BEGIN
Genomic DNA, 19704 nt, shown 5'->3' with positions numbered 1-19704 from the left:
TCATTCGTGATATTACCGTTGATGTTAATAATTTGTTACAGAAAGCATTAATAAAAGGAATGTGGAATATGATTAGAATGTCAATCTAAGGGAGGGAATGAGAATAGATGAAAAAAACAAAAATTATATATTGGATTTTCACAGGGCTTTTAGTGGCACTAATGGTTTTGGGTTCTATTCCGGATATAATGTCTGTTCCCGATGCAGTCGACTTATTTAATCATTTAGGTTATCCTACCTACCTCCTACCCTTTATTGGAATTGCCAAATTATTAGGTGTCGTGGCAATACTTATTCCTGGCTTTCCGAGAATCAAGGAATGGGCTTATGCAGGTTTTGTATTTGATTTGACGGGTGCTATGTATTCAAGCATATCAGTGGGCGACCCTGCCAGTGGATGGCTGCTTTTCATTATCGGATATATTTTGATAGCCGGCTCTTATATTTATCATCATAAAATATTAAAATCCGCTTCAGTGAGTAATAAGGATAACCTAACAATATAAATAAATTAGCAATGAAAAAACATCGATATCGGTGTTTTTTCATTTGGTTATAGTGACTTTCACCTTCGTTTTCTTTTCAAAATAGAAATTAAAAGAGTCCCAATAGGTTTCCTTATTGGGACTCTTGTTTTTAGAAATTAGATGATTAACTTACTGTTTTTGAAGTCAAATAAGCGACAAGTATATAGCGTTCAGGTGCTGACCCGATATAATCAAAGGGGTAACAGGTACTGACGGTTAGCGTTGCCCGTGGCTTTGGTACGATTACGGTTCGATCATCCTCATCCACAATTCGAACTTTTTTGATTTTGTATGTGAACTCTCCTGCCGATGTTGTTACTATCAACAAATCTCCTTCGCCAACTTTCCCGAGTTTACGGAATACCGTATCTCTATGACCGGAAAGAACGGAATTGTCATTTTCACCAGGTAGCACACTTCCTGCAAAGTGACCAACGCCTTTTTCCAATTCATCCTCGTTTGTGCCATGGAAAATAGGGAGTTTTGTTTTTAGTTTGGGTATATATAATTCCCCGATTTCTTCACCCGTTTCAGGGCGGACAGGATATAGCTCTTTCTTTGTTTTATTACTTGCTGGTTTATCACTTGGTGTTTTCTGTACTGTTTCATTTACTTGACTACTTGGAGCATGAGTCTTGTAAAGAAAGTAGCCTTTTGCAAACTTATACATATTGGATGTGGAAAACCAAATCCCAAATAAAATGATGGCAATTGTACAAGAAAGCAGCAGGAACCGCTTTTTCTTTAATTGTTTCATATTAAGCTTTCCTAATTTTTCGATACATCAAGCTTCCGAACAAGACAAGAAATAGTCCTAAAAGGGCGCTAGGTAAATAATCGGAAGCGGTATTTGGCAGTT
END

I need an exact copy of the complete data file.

Genomic DNA, 19704 nt, shown 5'->3' with positions numbered 1-19704 from the left:
TCATTCGTGATATTACCGTTGATGTTAATAATTTGTTACAGAAAGCATTAATAAAAGGAATGTGGAATATGATTAGAATGTCAATCTAAGGGAGGGAATGAGAATAGATGAAAAAAACAAAAATTATATATTGGATTTTCACAGGGCTTTTAGTGGCACTAATGGTTTTGGGTTCTATTCCGGATATAATGTCTGTTCCCGATGCAGTCGACTTATTTAATCATTTAGGTTATCCTACCTACCTCCTACCCTTTATTGGAATTGCCAAATTATTAGGTGTCGTGGCAATACTTATTCCTGGCTTTCCGAGAATCAAGGAATGGGCTTATGCAGGTTTTGTATTTGATTTGACGGGTGCTATGTATTCAAGCATATCAGTGGGCGACCCTGCCAGTGGATGGCTGCTTTTCATTATCGGATATATTTTGATAGCCGGCTCTTATATTTATCATCATAAAATATTAAAATCCGCTTCAGTGAGTAATAAGGATAACCTAACAATATAAATAAATTAGCAATGAAAAAACATCGATATCGGTGTTTTTTCATTTGGTTATAGTGACTTTCACCTTCGTTTTCTTTTCAAAATAGAAATTAAAAGAGTCCCAATAGGTTTCCTTATTGGGACTCTTGTTTTTAGAAATTAGATGATTAACTTACTGTTTTTGAAGTCAAATAAGCGACAAGTATATAGCGTTCAGGTGCTGACCCGATATAATCAAAGGGGTAACAGGTACTGACGGTTAGCGTTGCCCGTGGCTTTGGTACGATTACGGTTCGATCATCCTCATCCACAATTCGAACTTTTTTGATTTTGTATGTGAACTCTCCTGCCGATGTTGTTACTATCAACAAATCTCCTTCGCCAACTTTCCCGAGTTTACGGAATACCGTATCTCTATGACCGGAAAGAACGGAATTGTCATTTTCACCAGGTAGCACACTTCCTGCAAAGTGACCAACGCCTTTTTCCAATTCATCCTCGTTTGTGCCATGGAAAATAGGGAGTTTTGTTTTTAGTTTGGGTATATATAATTCCCCGATTTCTTCACCCGTTTCAGGGCGGACAGGATATAGCTCTTTCTTTGTTTTATTACTTGCTGGTTTATCACTTGGTGTTTTCTGTACTGTTTCATTTACTTGACTACTTGGAGCATGAGTCTTGTAAAGAAAGTAGCCTTTTGCAAACTTATACATATTGGATGTGGAAAACCAAATCCCAAATAAAATGATGGCAATTGTACAAGAAAGCAGCAGGAACCGCTTTTTCTTTAATTGTTTCATATTAAGCTTTCCTAATTTTTCGATACATCAAGCTTCCGAACAAGACAAGAAATAGTCCTAAAAGGGCGCTAGGTAAATAATCGGAAGCGGTATTTGGCAGTT